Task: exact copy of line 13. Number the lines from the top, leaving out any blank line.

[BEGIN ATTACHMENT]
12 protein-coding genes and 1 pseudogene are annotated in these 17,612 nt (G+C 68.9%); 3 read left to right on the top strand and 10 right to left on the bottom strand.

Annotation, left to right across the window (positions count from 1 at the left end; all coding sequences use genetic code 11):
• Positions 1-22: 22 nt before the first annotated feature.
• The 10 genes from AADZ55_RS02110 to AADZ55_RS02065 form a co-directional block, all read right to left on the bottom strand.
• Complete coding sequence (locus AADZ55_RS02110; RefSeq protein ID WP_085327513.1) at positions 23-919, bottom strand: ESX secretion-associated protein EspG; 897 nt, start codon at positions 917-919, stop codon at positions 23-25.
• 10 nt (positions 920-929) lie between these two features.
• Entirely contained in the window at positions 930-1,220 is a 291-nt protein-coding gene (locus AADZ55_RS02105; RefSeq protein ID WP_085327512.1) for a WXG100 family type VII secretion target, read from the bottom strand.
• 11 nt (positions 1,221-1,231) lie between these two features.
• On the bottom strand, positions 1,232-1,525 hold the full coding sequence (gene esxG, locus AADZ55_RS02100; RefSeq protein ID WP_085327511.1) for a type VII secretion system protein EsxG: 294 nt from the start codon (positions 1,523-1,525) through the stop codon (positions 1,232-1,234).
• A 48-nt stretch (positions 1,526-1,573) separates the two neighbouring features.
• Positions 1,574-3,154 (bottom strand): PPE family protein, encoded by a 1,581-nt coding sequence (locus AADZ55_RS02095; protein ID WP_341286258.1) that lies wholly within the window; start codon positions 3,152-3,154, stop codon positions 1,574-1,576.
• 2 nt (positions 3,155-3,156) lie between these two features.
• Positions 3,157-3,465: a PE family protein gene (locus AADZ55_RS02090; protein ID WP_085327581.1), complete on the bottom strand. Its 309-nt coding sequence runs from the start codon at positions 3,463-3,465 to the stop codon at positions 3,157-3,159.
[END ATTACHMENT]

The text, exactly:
• Positions 3,157-3,465: a PE family protein gene (locus AADZ55_RS02090; protein ID WP_085327581.1), complete on the bottom strand. Its 309-nt coding sequence runs from the start codon at positions 3,463-3,465 to the stop codon at positions 3,157-3,159.